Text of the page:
I marked his action when his infant died,
And his old neighbour for offence was tried ;
The still tears, stealing down that furrowed cheek,
Spoke pity, plainer than the tongue can speak.

1

Classic-because the Yarrow has been much celebrated in poetry. ? The power of Crabbe's delineations of character depends much on accumu. lation. The respective traits are often tame and uninteresting, while their combined effect is bold and striking. The passage here given will illustrate this remark.

If pride were his, 'twas not their vulgar pride,
Who, in their base contempt, the great deride ;
Nor pride in learning, though my clerk agreed,
If fate should call him, Ashford might succeed;
Nor pride in rustic skill, although we knew
None his superior, and his equals few;
But if that spirit in his soul had place,
It was the jealous pride that shuns disgrace:
A pride in honest fame, by virtue gained,
In sturdy boys to virtuous labours trained ;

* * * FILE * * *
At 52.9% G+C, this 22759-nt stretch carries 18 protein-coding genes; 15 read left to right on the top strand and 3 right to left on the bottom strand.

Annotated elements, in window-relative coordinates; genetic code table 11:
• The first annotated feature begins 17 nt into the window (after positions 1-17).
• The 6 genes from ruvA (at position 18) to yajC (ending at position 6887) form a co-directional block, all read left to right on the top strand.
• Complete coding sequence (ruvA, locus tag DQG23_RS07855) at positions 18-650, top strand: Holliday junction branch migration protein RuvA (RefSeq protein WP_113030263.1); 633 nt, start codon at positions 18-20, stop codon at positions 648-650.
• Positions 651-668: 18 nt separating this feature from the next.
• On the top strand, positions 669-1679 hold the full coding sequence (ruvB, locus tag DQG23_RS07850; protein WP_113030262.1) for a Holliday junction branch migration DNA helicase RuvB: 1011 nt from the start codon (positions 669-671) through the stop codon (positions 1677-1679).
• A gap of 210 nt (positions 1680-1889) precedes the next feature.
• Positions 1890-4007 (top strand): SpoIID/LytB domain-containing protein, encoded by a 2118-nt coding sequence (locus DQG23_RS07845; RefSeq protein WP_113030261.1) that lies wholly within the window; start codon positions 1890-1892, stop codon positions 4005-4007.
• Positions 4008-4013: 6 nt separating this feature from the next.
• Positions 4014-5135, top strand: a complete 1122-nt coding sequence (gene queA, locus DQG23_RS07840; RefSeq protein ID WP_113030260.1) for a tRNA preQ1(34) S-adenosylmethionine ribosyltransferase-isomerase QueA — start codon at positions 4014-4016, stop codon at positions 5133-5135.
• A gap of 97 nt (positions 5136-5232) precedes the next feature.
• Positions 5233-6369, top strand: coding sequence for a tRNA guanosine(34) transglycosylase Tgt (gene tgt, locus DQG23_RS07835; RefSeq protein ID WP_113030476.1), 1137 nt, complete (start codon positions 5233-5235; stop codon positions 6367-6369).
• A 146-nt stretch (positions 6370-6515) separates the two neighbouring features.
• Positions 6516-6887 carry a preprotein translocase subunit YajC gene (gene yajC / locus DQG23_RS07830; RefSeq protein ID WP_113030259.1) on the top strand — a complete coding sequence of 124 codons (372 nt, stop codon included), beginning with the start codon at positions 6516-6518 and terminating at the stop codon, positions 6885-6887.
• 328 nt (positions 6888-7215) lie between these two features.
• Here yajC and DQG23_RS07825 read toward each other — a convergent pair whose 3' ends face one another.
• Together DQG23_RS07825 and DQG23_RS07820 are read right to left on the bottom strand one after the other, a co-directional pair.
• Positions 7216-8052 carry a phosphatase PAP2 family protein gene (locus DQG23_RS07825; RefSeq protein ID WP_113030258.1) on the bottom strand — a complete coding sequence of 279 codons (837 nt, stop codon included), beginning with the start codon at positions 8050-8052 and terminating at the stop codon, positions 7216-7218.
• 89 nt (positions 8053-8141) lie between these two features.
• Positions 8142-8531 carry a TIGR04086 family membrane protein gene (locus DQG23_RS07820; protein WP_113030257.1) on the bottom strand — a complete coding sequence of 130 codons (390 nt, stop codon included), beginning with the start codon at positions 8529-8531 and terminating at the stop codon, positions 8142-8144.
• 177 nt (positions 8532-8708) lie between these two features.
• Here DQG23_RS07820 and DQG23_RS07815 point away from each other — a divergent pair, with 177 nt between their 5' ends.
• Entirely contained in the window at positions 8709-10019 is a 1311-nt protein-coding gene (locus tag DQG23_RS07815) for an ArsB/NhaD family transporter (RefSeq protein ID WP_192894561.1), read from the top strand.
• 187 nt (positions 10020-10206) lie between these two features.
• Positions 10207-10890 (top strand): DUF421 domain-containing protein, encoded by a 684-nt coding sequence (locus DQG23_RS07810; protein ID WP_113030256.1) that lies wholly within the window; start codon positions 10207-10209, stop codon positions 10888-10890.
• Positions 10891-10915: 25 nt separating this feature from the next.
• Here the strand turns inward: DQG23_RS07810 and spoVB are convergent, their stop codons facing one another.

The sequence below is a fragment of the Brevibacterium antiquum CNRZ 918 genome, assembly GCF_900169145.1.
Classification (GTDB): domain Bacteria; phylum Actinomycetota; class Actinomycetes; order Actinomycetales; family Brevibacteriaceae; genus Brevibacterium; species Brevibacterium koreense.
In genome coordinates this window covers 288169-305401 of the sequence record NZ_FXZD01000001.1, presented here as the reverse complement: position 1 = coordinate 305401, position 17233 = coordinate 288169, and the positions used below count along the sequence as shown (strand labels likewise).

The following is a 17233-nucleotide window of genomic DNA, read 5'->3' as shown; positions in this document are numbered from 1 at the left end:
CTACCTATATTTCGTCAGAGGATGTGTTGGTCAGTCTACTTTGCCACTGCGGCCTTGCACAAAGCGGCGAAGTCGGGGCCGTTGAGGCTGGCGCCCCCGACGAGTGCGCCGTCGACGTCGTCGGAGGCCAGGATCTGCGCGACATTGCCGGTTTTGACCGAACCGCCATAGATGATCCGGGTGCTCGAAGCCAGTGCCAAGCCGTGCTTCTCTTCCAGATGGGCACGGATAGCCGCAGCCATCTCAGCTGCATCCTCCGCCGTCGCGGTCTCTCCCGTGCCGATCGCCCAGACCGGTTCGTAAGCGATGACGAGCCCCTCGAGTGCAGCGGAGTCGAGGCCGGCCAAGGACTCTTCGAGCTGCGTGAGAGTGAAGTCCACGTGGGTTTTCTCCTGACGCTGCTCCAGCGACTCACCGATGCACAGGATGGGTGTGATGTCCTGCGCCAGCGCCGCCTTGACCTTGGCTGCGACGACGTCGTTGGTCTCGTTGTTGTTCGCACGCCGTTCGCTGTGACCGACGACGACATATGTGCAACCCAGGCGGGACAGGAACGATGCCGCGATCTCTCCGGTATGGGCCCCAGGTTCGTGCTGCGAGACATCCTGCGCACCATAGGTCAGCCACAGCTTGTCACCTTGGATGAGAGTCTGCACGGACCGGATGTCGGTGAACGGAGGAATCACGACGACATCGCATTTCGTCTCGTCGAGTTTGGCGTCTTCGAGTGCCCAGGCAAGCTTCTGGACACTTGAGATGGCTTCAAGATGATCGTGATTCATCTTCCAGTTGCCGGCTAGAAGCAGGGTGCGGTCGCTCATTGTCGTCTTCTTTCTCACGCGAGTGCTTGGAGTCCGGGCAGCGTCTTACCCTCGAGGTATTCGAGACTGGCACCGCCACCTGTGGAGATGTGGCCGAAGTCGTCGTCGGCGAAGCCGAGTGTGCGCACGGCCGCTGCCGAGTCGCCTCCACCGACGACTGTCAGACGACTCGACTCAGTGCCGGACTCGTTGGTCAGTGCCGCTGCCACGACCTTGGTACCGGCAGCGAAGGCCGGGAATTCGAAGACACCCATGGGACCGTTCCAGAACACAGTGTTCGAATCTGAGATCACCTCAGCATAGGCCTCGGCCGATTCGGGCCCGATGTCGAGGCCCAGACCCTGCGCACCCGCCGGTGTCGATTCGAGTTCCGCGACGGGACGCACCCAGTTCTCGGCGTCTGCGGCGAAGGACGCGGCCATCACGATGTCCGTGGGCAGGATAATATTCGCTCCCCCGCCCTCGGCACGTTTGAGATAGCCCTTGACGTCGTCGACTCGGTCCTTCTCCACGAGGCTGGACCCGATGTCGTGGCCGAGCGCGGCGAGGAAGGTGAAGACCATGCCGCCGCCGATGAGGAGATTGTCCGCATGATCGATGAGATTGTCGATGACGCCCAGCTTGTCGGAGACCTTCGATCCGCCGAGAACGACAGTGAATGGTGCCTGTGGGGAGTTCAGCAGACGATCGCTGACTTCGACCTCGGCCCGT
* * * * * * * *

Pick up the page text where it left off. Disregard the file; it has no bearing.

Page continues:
Pride in the power that guards his country's coast,
And all that Englishmen enjoy and boast;
Pride in a life that slander's tongue defied,
In fact, a noble passion, misnamed pride.

In times severe, when many a sturdy swain
Felt it his pride, his comfort, to complain ;
Isaac their wants would soothe, his own would hide,
And feel in that his comfort and his pride.

I feel his absence in the hours of prayer,
And view his seat, and sigh for Isaac there;
I see no more those white locks, thinly spread
Round the bald polish of that hononred head :
No more that awful glance on playful wight,
Compelled to kneel and tremble at the sight,
To fold his fingers, all in dread the while,
Till “Mister Ashford" softened to a smile;
No more that meek and suppliant look in prayer,
Nor the pure faith, to give it force, are there;
But he is blest, and I lament no more,
A wise good man, contented to be poor.

Crabbe.

THE RIVAL STATESMEN.

To mute and to material things
New life revolving summer brings ;
The vernal sun new life bestows
E'en on the meanest flower that blows;
But vainly, vainly, may he shine
Where glory weeps o'er Fox's shrine ;